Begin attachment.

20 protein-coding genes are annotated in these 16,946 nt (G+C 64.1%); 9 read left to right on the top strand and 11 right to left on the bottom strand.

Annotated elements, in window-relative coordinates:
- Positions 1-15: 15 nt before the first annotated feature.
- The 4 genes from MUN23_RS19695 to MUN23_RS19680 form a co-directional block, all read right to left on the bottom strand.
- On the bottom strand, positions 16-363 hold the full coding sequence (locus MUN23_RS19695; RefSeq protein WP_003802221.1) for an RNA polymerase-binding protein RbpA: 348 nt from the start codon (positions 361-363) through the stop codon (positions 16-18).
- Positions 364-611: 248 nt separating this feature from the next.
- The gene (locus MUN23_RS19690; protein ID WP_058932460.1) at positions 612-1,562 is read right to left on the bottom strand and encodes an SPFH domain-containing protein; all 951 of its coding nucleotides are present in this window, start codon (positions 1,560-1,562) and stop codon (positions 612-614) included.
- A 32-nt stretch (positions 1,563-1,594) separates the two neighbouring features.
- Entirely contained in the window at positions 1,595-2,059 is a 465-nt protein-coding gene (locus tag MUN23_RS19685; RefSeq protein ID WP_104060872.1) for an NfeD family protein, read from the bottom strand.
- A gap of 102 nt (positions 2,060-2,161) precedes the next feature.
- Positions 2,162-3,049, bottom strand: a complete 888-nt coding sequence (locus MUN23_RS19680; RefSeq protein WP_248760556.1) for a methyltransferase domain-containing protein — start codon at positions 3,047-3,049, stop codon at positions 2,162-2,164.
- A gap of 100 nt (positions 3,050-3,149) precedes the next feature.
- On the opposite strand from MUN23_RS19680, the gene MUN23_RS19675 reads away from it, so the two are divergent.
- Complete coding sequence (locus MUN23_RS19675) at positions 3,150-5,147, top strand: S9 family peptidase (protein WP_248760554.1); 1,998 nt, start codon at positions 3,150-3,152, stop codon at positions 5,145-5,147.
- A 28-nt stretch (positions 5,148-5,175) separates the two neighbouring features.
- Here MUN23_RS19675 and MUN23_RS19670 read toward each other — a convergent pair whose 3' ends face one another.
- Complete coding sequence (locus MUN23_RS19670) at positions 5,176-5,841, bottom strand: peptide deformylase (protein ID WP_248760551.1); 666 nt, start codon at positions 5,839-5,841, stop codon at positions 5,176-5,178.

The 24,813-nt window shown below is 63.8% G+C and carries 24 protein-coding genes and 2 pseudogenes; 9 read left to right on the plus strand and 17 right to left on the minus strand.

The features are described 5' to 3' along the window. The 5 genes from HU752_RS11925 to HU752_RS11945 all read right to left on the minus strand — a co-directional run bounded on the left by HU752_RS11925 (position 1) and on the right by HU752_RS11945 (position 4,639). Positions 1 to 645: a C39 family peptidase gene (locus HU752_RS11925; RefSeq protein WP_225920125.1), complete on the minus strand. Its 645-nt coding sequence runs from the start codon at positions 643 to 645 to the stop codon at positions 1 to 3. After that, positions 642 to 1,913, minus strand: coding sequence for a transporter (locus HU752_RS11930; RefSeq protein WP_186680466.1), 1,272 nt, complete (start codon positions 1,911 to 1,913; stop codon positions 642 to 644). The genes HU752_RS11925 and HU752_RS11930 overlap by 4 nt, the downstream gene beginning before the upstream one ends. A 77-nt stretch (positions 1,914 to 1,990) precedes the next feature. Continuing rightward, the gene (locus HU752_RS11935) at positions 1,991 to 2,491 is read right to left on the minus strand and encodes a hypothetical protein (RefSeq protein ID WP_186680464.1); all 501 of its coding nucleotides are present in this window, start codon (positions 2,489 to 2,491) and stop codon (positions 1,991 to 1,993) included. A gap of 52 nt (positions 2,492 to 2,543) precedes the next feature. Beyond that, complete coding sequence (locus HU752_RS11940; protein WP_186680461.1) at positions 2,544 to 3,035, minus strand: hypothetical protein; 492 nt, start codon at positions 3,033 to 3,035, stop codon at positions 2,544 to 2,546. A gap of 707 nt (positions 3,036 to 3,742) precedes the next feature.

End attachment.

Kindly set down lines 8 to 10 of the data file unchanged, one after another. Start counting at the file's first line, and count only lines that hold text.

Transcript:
- A 32-nt stretch (positions 1,563-1,594) separates the two neighbouring features.
- Entirely contained in the window at positions 1,595-2,059 is a 465-nt protein-coding gene (locus tag MUN23_RS19685; RefSeq protein ID WP_104060872.1) for an NfeD family protein, read from the bottom strand.
- A gap of 102 nt (positions 2,060-2,161) precedes the next feature.